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Fairview School adopts new plan to raise state-imposed ‘F’ grade

Fairview school has a new plan to address perceived deficiencies in the language abilities of its students, and parents seem to support it this time.

Listeners may recall when in January, parents raised complaints after their children were visibly upset over changes in their classes and teachers. Parents complained, and demonstrated outside schoolboard offices.

They learned that the unilateral changes had been adopted by the principal in response to Fairview school receiving a F grade from the state, its students’ low scores on the state mandated ISTEP tests, and studies showing the its graduates went on to do poorly at high school.

The parents demanded meetings and greater consultation with school and board administrators on how the school should respond to the performance problems. Several meetings were held with parents, including one last night where the new plan was presented.

Deborah Myerson, who has two children at Fairview, attended this meeting.

“The first meeting was an attempt to respond to the states’ mandates being imposed right after January with very little advanced notice to parents and teachers,” Myerson says, “That was roundly rejected by the parents. This meeting was an attempt to re-do that with input by teachers and parents, for a new plan that will be in place after spring break.”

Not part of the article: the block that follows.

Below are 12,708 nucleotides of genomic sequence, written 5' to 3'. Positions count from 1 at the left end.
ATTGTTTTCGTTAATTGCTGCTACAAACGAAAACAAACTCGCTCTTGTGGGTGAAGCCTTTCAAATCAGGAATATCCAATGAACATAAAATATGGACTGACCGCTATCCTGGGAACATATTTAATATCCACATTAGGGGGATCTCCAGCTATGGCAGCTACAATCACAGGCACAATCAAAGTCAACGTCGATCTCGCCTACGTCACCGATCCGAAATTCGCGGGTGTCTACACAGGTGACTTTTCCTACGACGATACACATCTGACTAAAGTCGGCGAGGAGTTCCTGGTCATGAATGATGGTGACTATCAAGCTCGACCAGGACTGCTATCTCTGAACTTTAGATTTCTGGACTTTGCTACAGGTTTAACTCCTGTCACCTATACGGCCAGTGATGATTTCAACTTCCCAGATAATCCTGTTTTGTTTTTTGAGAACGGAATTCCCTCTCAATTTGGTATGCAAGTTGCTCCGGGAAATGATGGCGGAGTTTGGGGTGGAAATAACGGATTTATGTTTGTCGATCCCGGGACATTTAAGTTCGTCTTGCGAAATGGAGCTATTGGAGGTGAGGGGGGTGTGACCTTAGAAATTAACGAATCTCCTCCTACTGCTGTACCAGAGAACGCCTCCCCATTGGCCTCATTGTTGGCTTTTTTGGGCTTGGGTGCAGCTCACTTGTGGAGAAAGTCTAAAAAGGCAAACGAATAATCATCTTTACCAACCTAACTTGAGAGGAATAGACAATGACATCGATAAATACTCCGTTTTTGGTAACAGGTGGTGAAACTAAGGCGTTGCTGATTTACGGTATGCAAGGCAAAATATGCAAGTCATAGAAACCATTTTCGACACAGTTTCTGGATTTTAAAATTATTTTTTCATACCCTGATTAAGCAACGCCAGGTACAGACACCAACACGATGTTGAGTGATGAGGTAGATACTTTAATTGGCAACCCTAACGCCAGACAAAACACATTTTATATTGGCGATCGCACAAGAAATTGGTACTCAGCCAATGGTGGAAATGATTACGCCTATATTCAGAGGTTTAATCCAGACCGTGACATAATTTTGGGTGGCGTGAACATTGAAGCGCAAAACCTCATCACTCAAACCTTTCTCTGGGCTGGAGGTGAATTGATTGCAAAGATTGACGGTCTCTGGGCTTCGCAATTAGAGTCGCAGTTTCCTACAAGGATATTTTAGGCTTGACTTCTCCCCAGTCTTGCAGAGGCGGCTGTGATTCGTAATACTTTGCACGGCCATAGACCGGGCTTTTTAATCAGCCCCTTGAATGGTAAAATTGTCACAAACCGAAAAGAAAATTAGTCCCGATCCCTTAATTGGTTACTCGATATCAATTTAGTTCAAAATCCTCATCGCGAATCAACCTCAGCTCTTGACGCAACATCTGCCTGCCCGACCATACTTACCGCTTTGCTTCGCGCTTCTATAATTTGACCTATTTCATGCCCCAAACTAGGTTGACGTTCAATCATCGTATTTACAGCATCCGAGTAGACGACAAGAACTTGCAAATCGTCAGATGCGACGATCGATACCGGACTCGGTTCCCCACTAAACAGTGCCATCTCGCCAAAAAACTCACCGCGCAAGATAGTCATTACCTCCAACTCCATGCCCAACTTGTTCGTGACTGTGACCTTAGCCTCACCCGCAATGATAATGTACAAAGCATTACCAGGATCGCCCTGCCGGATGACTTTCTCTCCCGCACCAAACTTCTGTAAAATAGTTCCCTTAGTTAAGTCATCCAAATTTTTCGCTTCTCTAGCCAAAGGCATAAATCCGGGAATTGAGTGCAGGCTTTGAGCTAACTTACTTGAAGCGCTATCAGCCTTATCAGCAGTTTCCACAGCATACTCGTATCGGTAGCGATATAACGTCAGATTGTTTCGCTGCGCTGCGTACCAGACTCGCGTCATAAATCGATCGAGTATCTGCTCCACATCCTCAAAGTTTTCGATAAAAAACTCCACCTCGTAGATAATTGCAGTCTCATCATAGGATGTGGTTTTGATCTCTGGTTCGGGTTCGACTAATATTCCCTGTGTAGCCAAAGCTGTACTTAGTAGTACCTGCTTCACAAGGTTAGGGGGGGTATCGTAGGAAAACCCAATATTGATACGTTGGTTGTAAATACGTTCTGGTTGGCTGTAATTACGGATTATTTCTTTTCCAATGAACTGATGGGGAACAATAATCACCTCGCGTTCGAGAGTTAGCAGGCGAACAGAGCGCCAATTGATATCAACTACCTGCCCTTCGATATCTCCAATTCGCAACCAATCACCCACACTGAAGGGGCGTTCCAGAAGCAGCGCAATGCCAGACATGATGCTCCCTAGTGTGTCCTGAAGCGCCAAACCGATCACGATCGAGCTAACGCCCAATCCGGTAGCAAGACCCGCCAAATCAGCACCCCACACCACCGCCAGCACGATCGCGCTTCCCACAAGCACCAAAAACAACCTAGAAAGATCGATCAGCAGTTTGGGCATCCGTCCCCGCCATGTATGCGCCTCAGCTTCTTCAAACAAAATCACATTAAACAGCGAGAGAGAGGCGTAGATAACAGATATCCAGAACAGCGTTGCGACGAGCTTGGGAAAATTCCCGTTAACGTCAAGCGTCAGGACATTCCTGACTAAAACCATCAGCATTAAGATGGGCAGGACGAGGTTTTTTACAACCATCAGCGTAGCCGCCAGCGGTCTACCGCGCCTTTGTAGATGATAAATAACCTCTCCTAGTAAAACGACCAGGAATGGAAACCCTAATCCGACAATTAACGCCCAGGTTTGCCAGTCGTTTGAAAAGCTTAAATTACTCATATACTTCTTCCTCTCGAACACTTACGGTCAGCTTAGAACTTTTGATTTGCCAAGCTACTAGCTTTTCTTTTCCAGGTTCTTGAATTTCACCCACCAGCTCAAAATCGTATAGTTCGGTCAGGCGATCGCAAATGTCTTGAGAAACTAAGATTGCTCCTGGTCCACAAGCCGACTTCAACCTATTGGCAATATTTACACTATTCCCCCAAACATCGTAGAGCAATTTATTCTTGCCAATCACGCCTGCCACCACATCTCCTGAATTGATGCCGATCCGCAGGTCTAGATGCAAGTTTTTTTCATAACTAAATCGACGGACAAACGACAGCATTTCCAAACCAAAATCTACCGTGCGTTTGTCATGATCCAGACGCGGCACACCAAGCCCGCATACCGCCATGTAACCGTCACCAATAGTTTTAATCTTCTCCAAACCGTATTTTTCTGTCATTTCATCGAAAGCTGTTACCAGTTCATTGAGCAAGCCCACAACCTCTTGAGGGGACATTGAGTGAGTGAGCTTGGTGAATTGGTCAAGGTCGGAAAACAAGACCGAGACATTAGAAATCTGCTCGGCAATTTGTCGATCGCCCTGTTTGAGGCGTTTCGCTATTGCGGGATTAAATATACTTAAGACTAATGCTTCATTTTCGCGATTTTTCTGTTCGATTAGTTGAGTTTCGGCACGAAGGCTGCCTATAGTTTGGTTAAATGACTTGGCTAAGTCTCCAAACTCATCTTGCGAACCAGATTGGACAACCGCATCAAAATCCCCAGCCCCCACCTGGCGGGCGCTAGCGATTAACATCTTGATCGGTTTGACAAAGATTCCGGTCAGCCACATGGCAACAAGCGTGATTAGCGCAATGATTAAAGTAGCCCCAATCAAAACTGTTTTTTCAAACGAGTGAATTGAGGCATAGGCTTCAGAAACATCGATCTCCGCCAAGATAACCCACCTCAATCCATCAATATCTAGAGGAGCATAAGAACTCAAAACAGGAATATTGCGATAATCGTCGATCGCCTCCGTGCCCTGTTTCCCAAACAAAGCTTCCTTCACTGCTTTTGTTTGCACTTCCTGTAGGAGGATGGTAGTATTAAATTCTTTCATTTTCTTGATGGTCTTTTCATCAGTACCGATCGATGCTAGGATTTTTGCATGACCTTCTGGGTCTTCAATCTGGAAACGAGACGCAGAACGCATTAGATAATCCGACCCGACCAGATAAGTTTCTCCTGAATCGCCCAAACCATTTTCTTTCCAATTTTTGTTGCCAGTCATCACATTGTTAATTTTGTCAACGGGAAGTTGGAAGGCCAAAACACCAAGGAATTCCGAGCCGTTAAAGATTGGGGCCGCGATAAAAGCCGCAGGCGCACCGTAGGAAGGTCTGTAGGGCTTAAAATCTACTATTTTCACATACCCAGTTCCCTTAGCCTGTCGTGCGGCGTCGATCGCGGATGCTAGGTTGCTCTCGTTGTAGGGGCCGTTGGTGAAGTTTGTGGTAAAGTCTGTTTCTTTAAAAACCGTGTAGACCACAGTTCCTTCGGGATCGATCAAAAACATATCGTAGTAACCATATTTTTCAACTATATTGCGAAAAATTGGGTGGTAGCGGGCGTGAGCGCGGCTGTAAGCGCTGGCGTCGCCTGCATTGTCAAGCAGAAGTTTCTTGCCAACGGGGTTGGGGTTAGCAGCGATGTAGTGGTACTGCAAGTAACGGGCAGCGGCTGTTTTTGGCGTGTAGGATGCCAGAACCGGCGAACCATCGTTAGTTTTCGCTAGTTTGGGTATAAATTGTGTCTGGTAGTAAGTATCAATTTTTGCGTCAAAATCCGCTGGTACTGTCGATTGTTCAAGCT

Under the new plan, every student at Fairview will spend two hours a day on language arts, an increase from the previous 90 minute load. The lower grades will do this in the morning and the higher grades in the afternoon.

Students will be grouped in smaller classes and specialists will be assigned to help specific teachers and groups. Myerson is hopeful that this plan will work.

“There are definitely literacy needs at the school, no question,” Myerson says, “I think the teachers are working really hard. I think there are issues with how the state is imposing itself on local education processes. Some of it will be difficult to deal with because of the high poverty level at the school, which is routinely correlated with low test scores.”

She points out that the next grade assigned to the school by the state will come out before the new plan has even begun to be implemented.

“I think people need to contact their legislators and that people locally should be in control of how their children are being educated and not be at the constant whim of the state,” Myerson says.

Another meeting for parents, teachers and administrators has been scheduled for this Thursday at Fairview School.

MCCSC Board of Trustees open meeting to discuss local ‘F’ grade schools

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Members of the public will get to hear and comment on proposals to address the “F” grades given by the state to Fairview and Highland Park schools.

The opportunity will come this evening, when the Board of Trustees of the Monroe County Community School Corporation opens its regular meeting.

The principals of the two elementary schools will present their proposals for improvement, and then the public will be able to respond and offer suggestions to the Board.

Fairview School has been in the news over the last couple months, following initial changes proposed by interim principal Tammy Miller that resulted in an uproar from some pupils and their parents.